Up through the '90s, movies houses in the Chinatowns of big U.S. cities showed Hong Kong films; and as the Desi community grew in the States, a nationwide chain of about 50 theaters played Indian hits. But Chinese and Hindi speakers mostly saw their favorite pictures the way we fanboys did: by renting them at specialized stores. Since the films were getting little official attention here, we video savants had two underground treasure troves all to ourselves. (See TIME's All-Time 100 Greatest Movies.)
Eventually Jackie Chan and Jet Li, after years as stars in the East, made a dent in the U.S. market; and in 2005 the movie Bride and Prejudice, starring Bollywood princess Aishwarya Rai, tried unsuccessfully to anglicize the Indian musical. Yet there's been little foreign exchange between the two national cinemas. So far as I know, Chandni Chowk, which Warner Bros. is giving a fairly wide release in the States this week, represents the first A-budget crossbreeding of Bollywood and Hong Kong.
The results of this genetic experiment are mixed. Chandni Chowk (named for a working-class neighborhood in Delhi) is probably a decent sampler for Americans who've never seen a full-out Bollywood musical, since it goes heavy on the action scenes and light on the big dance numbers. The movie does include other conventions of the genre, such as the need of a young man to both rebel against his father figure and please him, and the melodramatic abasing of the protagonist; but these are familiar from Hollywood films, so they won't strike the uneducated viewer as unduly weird, just a little hackneyed. Indeed, that's the impression I got from the movie: different faces, same clichés. And (another facet of Bollywood films), longer: 2 hours and 36 minutes. In current American movies, that running time would encompass the telling of a man's whole life, backward.
The plot should remind you of Kung Fu Panda, last year's excellent DreamWorks cartoon about the clumsy bear, employed in his father's noodle shop, who becomes a martial-arts expert and saves his village from a villainous tiger. Chandni Chowk is more a Kung Fu Pandit, with the oaf-hero Sidhu (Akshay Kumar), chopping away in the shop of his Dada (Mithun Chakraborty). Some visiting Chinese folks ID him as the incarnation of their nation's greatest warrior, Liu Sheng, and think Sidhu is just the fellow to rid their village of the oppressive Hojo (Gordon Liu). Accompanied by his raffish translator Chopsticks (Ranvir Shorey), Sidhu travels to the Great Wall, where his life is saved by a mysterious beggar (Roger Yuan) with twin Indo-Chinese daughters: the TV hostess Sakhi and Hojo's henchwoman Suzy (both played by Deepika Padukone) who were separated at birth and unaware of each other's existence.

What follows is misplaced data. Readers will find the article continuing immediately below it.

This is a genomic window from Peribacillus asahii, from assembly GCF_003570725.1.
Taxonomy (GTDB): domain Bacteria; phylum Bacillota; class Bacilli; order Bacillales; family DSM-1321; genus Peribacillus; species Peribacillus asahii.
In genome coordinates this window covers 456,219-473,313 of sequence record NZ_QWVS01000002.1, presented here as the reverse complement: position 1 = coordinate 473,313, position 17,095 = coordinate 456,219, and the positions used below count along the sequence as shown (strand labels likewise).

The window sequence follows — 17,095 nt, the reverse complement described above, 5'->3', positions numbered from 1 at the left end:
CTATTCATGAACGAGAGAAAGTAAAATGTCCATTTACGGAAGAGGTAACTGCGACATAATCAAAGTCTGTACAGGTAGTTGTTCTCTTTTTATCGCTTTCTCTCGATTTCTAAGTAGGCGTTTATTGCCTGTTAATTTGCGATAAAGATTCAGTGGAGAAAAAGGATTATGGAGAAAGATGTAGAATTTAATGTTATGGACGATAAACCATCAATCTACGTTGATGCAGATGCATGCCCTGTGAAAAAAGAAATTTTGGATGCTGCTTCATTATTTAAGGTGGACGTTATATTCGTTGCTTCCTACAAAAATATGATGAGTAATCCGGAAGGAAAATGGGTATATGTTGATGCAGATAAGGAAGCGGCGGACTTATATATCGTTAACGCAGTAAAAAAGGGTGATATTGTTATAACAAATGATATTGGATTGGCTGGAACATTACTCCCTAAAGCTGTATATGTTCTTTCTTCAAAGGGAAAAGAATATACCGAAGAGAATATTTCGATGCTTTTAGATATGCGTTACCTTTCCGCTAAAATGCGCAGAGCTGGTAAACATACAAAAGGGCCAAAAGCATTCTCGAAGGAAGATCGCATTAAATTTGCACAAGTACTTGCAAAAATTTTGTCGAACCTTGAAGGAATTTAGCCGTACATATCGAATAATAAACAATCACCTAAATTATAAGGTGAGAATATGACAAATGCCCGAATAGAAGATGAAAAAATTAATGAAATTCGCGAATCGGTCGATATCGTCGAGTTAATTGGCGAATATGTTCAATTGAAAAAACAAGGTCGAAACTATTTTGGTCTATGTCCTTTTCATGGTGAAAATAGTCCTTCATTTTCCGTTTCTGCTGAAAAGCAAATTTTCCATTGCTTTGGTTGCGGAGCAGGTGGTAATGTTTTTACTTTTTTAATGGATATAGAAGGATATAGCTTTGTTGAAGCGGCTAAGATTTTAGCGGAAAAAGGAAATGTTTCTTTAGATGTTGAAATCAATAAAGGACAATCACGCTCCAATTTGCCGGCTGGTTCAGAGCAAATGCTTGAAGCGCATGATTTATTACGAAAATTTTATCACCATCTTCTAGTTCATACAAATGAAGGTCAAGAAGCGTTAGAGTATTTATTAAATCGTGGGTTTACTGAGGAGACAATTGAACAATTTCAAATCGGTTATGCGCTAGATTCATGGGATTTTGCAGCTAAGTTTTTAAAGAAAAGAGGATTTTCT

To oversimplify just a tad, the nods to Hong Kong culture are fun, the Indian bits much less so. Yuan, who's worked mostly in the States, has a lovely gravity otherwise missing from the enterprise. And it's always great to see Liu, who bounded onto the Hong Kong screen as the head-shaved star of such '70s action classics as Challenge of the Masters and The 36th Chamber of Shaolin; his lingering impact in these roles led ex-fanboy Quentin Tarantino to cast him as a mob potentate in Kill Bill, Vol. 1 and as the white-bearded Pai Mei in Kill Bill Vol. 2. Now in his early 50s, Liu still looks sinewy topless. This time his chief weapon is not his flying feet but a boomerang bowler he uses to decapitate his rivals.
The Indian stars aren't all bad either. Chakraborty exudes a fine and understandable exasperation at Sidhu's shenanigans; and 23-year-old Padukone, a former Model of the Year and the daughter of Indian badminton star Prakash Padukone, is up to the job of looking pretty while glycerine tears run down her perfect cheeks.
The problem is Kumar, who has risen in the Bollywood hierarchy from thug to action star to top comedian. Bearing a disconcerting resemblance to Adam Sandler in his clownish moments (and, when he finally achieves heroic stature, to John Turturro), Kumar must play a child-man whose talisman is a potato imprinted with the elephant likeness of the Hindu god Ganesh; but the 6 ft. 1 actor is too big and imposing to lend vulnerability to this naif. Instead of being innocent, he just seems slow. (On the flight to China, an Indian man seated behind Sidhu asks him, in English, "Are you stupid?") Comedy is the most local of movie genres, difficult to translate from one culture to another. What's funny in Austria won't get a giggle in Australia. The star's antics may kill 'em in Mumbai, but this New Yorker sat there stony-faced.
The movie finally comes to life when one of the main characters is suddenly killed. That cues the old-Bollywood sentiment and family imperatives; and the complex plot picks up narrative steam. Again, you've seen it all before last summer, when the hero was a panda. Chandni Chowk thus has the feel of one of many Indian glosses on American films, not of something fresh and foreign. For a really thrilling amalgam of Bollywood and Hong Kong, I'm still waiting.